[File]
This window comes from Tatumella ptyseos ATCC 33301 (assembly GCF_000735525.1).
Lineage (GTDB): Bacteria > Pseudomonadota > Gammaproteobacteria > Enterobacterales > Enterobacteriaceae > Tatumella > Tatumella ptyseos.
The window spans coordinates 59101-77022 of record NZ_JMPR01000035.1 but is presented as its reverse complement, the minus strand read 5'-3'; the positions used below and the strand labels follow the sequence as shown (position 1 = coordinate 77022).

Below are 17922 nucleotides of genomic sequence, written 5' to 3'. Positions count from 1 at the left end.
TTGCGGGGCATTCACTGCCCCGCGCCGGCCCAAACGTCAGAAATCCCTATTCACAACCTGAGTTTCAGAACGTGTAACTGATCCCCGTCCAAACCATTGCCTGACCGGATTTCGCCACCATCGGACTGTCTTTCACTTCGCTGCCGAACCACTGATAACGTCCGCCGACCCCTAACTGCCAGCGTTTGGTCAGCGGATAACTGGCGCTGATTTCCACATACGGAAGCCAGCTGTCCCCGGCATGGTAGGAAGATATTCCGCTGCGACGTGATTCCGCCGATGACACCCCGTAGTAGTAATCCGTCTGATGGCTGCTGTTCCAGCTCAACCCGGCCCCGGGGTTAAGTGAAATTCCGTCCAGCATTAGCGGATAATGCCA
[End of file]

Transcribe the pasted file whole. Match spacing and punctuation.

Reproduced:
This window comes from Tatumella ptyseos ATCC 33301 (assembly GCF_000735525.1).
Lineage (GTDB): Bacteria > Pseudomonadota > Gammaproteobacteria > Enterobacterales > Enterobacteriaceae > Tatumella > Tatumella ptyseos.
The window spans coordinates 59101-77022 of record NZ_JMPR01000035.1 but is presented as its reverse complement, the minus strand read 5'-3'; the positions used below and the strand labels follow the sequence as shown (position 1 = coordinate 77022).

Below are 17922 nucleotides of genomic sequence, written 5' to 3'. Positions count from 1 at the left end.
TTGCGGGGCATTCACTGCCCCGCGCCGGCCCAAACGTCAGAAATCCCTATTCACAACCTGAGTTTCAGAACGTGTAACTGATCCCCGTCCAAACCATTGCCTGACCGGATTTCGCCACCATCGGACTGTCTTTCACTTCGCTGCCGAACCACTGATAACGTCCGCCGACCCCTAACTGCCAGCGTTTGGTCAGCGGATAACTGGCGCTGATTTCCACATACGGAAGCCAGCTGTCCCCGGCATGGTAGGAAGATATTCCGCTGCGACGTGATTCCGCCGATGACACCCCGTAGTAGTAATCCGTCTGATGGCTGCTGTTCCAGCTCAACCCGGCCCCGGGGTTAAGTGAAATTCCGTCCAGCATTAGCGGATAATGCCA